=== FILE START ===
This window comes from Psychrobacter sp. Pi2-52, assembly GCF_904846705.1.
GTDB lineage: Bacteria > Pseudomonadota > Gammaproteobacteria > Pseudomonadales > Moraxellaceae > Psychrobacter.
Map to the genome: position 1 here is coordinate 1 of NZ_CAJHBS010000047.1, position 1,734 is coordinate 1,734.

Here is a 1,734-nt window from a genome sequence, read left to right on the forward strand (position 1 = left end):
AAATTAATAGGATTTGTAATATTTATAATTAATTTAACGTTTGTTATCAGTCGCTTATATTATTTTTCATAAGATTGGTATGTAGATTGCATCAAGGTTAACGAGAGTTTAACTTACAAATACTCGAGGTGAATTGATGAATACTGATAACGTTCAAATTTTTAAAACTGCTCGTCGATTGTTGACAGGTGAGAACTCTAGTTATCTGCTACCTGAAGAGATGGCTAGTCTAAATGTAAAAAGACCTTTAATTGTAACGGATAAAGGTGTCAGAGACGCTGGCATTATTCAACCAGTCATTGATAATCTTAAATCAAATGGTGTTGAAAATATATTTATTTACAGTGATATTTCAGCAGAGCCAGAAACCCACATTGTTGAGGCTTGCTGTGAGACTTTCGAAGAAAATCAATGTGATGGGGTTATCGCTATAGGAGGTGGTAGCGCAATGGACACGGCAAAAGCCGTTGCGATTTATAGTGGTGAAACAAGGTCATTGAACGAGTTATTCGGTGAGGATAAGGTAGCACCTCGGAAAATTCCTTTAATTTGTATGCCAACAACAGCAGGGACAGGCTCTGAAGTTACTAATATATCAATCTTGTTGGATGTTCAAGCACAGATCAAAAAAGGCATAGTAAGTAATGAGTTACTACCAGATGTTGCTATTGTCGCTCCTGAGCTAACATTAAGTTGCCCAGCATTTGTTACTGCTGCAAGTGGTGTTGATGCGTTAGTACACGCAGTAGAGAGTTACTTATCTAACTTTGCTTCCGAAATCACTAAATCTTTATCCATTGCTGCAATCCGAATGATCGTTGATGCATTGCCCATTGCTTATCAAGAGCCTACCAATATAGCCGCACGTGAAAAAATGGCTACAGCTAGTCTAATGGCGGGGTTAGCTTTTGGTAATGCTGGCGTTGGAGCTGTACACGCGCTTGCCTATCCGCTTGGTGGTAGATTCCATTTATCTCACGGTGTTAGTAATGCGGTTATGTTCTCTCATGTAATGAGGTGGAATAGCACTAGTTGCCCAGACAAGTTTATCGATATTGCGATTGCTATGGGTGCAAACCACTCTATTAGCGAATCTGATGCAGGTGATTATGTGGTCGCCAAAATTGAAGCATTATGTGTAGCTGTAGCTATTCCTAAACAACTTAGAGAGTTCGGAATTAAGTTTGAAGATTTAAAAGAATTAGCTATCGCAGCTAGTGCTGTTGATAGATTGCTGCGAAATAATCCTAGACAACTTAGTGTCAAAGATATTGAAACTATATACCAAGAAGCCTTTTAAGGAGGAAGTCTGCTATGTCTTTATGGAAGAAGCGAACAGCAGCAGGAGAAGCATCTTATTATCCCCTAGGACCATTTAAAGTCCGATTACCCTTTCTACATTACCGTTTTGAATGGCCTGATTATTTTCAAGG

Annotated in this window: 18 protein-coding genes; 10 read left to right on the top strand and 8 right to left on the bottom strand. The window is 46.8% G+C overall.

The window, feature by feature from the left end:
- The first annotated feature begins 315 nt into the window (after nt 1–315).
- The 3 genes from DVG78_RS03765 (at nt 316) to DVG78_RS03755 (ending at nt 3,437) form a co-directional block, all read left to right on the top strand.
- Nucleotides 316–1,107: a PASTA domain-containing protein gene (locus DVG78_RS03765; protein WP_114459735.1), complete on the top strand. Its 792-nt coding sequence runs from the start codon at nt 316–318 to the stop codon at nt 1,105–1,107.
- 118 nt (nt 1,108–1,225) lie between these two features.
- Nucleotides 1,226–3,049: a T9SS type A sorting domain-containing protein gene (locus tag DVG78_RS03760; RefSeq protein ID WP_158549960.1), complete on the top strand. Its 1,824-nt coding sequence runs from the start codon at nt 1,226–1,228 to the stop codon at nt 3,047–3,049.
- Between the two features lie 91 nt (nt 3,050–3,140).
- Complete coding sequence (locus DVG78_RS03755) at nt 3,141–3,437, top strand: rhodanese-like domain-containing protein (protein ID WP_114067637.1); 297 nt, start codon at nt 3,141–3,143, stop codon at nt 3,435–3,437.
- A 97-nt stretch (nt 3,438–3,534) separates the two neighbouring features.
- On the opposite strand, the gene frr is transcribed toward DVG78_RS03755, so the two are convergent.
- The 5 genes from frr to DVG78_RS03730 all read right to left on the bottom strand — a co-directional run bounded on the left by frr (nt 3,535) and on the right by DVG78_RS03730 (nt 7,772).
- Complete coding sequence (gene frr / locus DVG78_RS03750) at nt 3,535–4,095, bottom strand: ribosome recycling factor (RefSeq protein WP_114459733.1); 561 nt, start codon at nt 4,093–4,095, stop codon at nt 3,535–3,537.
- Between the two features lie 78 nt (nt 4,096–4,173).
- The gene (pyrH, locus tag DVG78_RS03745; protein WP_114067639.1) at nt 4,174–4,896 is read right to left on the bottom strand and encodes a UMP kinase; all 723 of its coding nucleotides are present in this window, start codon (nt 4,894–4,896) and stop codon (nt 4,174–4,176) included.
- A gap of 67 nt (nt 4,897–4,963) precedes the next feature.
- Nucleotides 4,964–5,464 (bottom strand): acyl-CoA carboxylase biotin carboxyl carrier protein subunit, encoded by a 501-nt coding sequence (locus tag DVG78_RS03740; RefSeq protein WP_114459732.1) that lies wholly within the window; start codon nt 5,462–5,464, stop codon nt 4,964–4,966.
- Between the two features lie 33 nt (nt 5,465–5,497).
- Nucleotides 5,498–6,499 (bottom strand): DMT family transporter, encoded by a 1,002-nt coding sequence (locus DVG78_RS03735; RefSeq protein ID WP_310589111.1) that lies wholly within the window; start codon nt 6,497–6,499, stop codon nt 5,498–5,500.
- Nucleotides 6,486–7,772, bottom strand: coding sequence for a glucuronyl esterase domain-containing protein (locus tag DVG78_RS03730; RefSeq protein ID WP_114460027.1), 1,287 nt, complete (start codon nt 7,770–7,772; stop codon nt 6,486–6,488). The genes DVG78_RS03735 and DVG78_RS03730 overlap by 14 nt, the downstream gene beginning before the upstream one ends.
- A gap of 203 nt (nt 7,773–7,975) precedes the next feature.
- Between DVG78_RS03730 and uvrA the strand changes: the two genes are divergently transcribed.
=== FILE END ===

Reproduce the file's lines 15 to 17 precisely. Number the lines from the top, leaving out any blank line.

- A 97-nt stretch (nt 3,438–3,534) separates the two neighbouring features.
- On the opposite strand, the gene frr is transcribed toward DVG78_RS03755, so the two are convergent.
- The 5 genes from frr to DVG78_RS03730 all read right to left on the bottom strand — a co-directional run bounded on the left by frr (nt 3,535) and on the right by DVG78_RS03730 (nt 7,772).